Star Wars: The Last Jedi
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At the outset, "Breakfast with Curtis" looks pretty rote. It's a coming-of-age story in which the title character (Jonah Parker), an awkward, home-schooled 14 year-old, grows up by becoming more confident, and socially aware. Thankfully, "Breakfast with Curtis" is much better than that sounds. It's a lived-in, unsentimental comedy about a community of smug but sympathetic intellectuals that, by film's end, becomes a little better-integrated.
"Breakfast with Curtis" is more about ambience than narrative progress, so if you don't like these kinds of characters (ie: hippy-dippy aesthetes), the film will drive you up a wall. But even if you don't immediately like the film's protagonists, you'll grow to like them. On a warm summer day, Curtis's neighbors drink red wine, dig holes in the backyard, play ping-pong, write, read, and "think mundane thoughts," as landlady Sadie (Yvonne Parker) wonders aloud. "Curtis" is exclusively populated by people that live in their heads. They define themselves by the book on their shelves, have taste enough to listen to Brian Eno's "Taking Tiger Mountain by Strategy," and post Emily Dickinson aphorisms on their bedroom doors ("I dwell in Possibility, a fairer house than Prose."). Curtis's pubescent awakening makes sense in the midst of these amenable snobs. So while the conclusion that writer/director Laura Colella arrives at is predictable, the way she lets her characters get there is sweet, and totally charming.
Avoiding declamatory dialogue, "Breakfast with Curtis" explains a lot about its characters through their actions. For example, at this point in his early life, Curtis is trapped in his gangly body. He's too old to not look awkward when he day-dreams. But he needs time to space out since he is, at first, a personality-less void. When he jostles around in bed, you get the sense that Curtis doesn't really think much of anything. And when he plays the piano, he has prodigious muscle memory, and hits all the keys with admirable technique. But his playing isn't passionate, probably because Curtis is 14 years old. Enter Syd (Theo Green, in his tremendous debut), the book-selling raconteur and layabout next-door. Syd asks Curtis to help him film some YouTube videos of wherein he rambles about all and sundry: the weather, his favorite bar, memories of great books, and greater people.
Syd's presence is exactly what Curtis needs to grow up. He's emblematic of the kind of people you'll meet in "Breakfast with Curtis." Being a self-involved creative type, Syd thinks he's fascinating. He lazily hits on Sylvie (Virginia Laffey), his pot-head neighbor/factotum Frenchy's (Aaron Jungles) girlfriend, and infrequently orates to himself, as if he were giving a guest-lecture about life, and the universe. His monologues are what Quentin Tarantino's introductions for Rolling Thunder, Tarantino's cult film-distribution line, might have been like if they were about Proustian reminiscences instead of "Switchblade Sisters." Syd's quick-tempered, and often affects a theatrical accent (you should hear Green say "ex-traor-di-nary"). He's insufferable, and endearing, too.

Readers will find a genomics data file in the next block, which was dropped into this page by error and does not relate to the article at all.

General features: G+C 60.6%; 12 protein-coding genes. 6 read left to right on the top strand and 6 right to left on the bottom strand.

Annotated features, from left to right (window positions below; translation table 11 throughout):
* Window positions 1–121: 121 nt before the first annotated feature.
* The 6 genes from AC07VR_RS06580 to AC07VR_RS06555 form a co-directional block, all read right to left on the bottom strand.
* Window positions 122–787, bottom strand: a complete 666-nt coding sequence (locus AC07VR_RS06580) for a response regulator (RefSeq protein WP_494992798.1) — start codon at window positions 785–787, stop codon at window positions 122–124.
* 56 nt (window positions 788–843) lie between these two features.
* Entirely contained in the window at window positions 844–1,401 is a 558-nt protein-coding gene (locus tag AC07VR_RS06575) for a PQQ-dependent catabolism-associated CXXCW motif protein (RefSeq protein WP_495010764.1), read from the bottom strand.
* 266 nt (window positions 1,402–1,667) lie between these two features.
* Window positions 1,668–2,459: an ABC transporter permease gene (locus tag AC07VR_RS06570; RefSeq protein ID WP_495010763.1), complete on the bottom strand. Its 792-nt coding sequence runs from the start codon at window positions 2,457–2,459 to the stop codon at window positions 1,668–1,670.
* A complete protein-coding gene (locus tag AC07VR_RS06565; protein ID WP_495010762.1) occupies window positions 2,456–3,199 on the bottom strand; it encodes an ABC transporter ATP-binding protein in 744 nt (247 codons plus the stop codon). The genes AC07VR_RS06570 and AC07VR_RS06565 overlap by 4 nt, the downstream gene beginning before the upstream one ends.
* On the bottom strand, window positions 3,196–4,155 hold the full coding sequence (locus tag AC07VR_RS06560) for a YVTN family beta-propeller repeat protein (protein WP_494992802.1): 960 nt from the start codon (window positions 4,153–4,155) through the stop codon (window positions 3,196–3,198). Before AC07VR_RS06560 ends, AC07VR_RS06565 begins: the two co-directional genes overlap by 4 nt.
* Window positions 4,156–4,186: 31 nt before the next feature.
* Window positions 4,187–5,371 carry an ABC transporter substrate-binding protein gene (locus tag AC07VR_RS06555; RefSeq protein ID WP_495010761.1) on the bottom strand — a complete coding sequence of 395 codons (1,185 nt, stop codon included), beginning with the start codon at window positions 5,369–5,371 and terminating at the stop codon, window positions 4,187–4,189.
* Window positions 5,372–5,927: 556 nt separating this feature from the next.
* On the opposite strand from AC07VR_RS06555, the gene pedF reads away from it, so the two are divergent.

Instead of having a straight-forward plot, Colella's film is comprised of a series of successive episodes. Over time, protagonists become more, though thankfully not completely, comfortable in each other's company. It's telling that the scene where Curtis's believably uptight dad Simon (David A. Parker) bonds with Syd, and his friends is a scene where Simon spontaneously composes and performs a jokey song about Syd's "dingley-dangley" penis. When everyone, especially Syd, laughs, it's one sign among many of how comfortable Colella is in her film's milieu. She knows exactly when to use an extreme close-up (sparingly!), and the importance of letting her characters reveal themselves through little gestures. In fact, while "Breakfast with Curtis" is weakest when Colella has to prove that her characters have changed over the course of the film, the film is otherwise consummately relaxed. "Breakfast with "Curtis" is believably generous where most coming-of-age stories are unbelievable. It doesn't try too hard to impress you with its candor: it's just naturally likable.
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